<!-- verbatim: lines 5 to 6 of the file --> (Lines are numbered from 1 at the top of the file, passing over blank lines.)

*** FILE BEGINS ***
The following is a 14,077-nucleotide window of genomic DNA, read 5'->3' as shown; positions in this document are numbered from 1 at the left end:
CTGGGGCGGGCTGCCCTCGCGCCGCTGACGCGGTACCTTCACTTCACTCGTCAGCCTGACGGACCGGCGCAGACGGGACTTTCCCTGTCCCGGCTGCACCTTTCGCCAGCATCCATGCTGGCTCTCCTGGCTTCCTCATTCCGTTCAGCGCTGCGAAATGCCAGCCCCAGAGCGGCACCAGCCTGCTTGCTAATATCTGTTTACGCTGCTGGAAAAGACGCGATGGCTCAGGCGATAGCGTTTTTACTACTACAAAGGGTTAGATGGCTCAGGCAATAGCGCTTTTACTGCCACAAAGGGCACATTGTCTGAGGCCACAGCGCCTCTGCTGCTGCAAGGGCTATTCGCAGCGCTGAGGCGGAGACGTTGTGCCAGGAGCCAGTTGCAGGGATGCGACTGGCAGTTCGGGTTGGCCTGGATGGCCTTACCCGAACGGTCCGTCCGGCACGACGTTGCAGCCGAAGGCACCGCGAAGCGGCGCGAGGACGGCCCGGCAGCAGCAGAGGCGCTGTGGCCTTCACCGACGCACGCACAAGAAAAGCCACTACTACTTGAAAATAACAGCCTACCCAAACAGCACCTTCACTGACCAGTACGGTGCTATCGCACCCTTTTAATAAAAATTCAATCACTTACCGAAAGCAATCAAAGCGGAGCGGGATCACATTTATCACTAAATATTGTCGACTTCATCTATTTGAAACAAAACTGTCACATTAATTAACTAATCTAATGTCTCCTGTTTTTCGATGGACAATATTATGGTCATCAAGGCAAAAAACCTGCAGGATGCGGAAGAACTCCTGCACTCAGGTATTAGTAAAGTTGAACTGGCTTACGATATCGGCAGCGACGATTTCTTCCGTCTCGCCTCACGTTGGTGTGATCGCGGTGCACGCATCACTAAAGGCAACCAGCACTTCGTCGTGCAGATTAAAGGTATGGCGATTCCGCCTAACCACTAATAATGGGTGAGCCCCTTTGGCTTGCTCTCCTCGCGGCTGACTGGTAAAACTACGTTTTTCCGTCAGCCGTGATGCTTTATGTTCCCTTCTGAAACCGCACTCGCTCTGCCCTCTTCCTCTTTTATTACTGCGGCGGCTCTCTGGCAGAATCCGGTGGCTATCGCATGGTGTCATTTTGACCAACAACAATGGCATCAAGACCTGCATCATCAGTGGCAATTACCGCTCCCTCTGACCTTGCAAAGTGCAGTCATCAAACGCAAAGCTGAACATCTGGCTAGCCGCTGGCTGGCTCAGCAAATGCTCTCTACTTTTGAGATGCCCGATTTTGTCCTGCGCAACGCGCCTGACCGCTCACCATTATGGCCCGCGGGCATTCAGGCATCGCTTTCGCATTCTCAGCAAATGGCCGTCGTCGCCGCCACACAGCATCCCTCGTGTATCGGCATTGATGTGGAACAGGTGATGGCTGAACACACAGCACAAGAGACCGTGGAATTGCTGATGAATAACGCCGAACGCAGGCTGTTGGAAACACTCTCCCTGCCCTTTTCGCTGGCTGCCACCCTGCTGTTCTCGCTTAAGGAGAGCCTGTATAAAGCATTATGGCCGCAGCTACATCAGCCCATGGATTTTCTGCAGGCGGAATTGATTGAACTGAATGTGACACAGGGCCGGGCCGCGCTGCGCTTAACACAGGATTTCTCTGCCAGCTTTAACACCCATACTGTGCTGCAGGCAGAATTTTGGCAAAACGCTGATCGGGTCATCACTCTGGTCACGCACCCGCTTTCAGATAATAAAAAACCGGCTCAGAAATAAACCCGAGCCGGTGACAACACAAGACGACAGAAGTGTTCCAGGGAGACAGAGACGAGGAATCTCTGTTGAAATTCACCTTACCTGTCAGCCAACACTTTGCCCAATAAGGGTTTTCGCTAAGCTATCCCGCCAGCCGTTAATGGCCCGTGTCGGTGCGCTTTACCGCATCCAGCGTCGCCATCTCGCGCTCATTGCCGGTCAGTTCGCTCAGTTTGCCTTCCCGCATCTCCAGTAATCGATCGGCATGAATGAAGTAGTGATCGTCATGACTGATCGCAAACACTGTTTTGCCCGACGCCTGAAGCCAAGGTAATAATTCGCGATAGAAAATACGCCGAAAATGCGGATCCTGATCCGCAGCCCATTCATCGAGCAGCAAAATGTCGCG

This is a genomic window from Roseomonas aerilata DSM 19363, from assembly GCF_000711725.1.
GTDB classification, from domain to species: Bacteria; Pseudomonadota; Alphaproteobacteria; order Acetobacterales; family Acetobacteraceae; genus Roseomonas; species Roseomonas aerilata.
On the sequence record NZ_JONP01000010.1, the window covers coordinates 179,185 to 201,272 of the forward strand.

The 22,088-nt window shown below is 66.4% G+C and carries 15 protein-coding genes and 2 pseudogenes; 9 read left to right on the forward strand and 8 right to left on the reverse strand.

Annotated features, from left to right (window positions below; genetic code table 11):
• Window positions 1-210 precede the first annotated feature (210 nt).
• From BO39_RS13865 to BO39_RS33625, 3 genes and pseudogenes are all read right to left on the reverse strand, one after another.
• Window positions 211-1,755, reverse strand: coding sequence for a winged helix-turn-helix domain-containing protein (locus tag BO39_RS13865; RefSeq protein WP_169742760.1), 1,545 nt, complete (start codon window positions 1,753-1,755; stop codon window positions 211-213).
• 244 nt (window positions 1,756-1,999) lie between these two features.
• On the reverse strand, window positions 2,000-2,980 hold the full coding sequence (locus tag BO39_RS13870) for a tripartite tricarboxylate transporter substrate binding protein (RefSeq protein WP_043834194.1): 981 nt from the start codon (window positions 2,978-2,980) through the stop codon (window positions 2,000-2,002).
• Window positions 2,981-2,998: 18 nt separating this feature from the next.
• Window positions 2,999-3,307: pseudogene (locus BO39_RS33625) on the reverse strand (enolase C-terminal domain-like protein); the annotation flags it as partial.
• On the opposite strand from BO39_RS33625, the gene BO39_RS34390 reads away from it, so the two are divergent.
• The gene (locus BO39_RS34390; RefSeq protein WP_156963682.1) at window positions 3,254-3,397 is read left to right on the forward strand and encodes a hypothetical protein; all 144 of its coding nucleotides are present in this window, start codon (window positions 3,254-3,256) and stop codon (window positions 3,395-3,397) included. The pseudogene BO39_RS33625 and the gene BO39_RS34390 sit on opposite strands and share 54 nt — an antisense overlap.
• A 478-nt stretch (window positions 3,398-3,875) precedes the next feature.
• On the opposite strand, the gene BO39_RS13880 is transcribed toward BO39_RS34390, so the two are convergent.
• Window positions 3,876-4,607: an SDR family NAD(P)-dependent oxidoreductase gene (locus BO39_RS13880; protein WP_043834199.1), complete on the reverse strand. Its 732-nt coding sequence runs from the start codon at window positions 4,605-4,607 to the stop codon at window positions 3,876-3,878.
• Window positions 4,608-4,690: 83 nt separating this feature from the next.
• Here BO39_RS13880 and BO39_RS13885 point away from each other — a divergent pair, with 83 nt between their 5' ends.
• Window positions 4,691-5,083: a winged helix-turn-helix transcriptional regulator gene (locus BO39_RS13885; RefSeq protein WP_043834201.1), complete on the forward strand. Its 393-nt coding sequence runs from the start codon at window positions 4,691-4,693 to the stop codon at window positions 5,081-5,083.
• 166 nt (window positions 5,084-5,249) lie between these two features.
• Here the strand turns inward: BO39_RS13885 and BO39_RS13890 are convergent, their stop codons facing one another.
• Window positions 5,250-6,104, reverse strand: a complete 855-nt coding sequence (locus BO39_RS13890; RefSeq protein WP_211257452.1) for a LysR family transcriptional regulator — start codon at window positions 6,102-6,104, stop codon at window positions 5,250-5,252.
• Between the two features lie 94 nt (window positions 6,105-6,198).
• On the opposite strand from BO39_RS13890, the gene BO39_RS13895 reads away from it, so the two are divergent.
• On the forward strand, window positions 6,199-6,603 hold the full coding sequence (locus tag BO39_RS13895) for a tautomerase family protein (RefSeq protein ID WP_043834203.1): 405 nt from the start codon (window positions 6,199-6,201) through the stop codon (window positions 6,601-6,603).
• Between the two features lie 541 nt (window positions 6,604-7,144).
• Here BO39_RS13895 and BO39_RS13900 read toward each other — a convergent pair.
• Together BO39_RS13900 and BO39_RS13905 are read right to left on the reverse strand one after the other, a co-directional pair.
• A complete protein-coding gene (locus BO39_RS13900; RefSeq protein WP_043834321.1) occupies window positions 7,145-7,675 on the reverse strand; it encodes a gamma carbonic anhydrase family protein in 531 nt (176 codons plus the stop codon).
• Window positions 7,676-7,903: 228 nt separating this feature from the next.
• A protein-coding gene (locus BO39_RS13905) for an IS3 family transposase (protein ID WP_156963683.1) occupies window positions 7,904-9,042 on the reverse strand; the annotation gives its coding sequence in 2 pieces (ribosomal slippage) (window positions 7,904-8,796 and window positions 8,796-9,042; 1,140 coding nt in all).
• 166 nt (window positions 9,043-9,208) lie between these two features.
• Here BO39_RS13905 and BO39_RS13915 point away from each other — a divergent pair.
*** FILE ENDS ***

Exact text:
On the sequence record NZ_JONP01000010.1, the window covers coordinates 179,185 to 201,272 of the forward strand.

The 22,088-nt window shown below is 66.4% G+C and carries 15 protein-coding genes and 2 pseudogenes; 9 read left to right on the forward strand and 8 right to left on the reverse strand.